Benz: Well, Bill, as always, this has been great food for thought. We so appreciate you taking time out of your schedule to talk with us today.
Bernstein: My pleasure.
Ptak: Thanks again so much.
Bernstein: You guys take it easy and let's do it again sometime, OK?
Benz: Thanks for joining us on The Long View. If you liked what you heard, please subscribe to and rate The Long View from Morningstar on iTunes, Google Play, Spotify, or wherever you get your podcasts.
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Ptak: And at @Syouth1, which is, S-Y-O-U-T-H and the number 1.
Benz: George Castady is our engineer for the podcast and Kari Greczek produces the show notes each week.
Finally, we'd love to get your feedback. If you have a comment or a guest idea, please email us at TheLongView@Morningstar.com. Until next time, thanks for joining us.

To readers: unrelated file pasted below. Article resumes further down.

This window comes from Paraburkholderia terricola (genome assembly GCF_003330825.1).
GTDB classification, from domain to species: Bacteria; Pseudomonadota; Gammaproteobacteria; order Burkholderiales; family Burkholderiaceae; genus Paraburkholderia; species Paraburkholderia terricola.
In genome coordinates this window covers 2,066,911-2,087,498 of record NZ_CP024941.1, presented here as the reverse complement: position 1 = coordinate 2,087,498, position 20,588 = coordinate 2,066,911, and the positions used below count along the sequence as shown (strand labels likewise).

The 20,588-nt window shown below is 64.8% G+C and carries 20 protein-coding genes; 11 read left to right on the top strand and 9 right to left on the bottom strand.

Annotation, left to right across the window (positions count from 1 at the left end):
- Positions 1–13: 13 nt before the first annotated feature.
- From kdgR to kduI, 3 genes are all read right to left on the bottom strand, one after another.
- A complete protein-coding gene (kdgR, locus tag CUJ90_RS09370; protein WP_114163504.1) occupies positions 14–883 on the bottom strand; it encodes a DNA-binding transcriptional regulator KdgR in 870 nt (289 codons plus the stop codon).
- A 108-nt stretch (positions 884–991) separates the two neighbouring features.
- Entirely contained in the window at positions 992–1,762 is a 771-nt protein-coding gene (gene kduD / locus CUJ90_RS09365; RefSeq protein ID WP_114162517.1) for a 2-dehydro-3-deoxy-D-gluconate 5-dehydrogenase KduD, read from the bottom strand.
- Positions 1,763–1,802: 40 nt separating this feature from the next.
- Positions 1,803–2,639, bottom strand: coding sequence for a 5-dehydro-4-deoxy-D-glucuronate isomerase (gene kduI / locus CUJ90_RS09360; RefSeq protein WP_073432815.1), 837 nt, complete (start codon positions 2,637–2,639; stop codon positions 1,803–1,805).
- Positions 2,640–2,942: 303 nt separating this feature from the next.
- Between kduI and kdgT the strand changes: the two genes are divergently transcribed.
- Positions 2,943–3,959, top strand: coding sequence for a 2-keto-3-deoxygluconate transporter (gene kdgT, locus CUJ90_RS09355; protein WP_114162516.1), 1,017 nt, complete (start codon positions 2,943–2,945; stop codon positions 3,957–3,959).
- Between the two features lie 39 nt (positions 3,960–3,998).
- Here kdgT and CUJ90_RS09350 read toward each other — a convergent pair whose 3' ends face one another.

(Disclaimer: This recording is for informational purposes only and should not be considered investment advice. Opinions expressed are as of the date of recording. Such opinions are subject to change. The views and opinions of guests on this program are not necessarily those of Morningstar, Inc. and its affiliates. Morningstar and its affiliates are not affiliated with this guest or his or her business affiliates unless otherwise stated. Morningstar does not guarantee the accuracy, or the completeness of the data presented herein. Jeff Ptak is an employee of Morningstar Research Services LLC. Morningstar Research Services is a subsidiary of Morningstar, Inc. and is registered with and governed by the U.S. Securities and Exchange Commission. Morningstar Research Services shall not be responsible for any trading decisions, damages or other losses resulting from or related to the information, data analysis or opinions or their use. Past performance is not a guarantee of future results. All investments are subject to investment risk, including possible loss of principal. Individuals should seriously consider if an investment is suitable for them by referencing their own financial position, investment objectives and risk profile before making any investment decision.)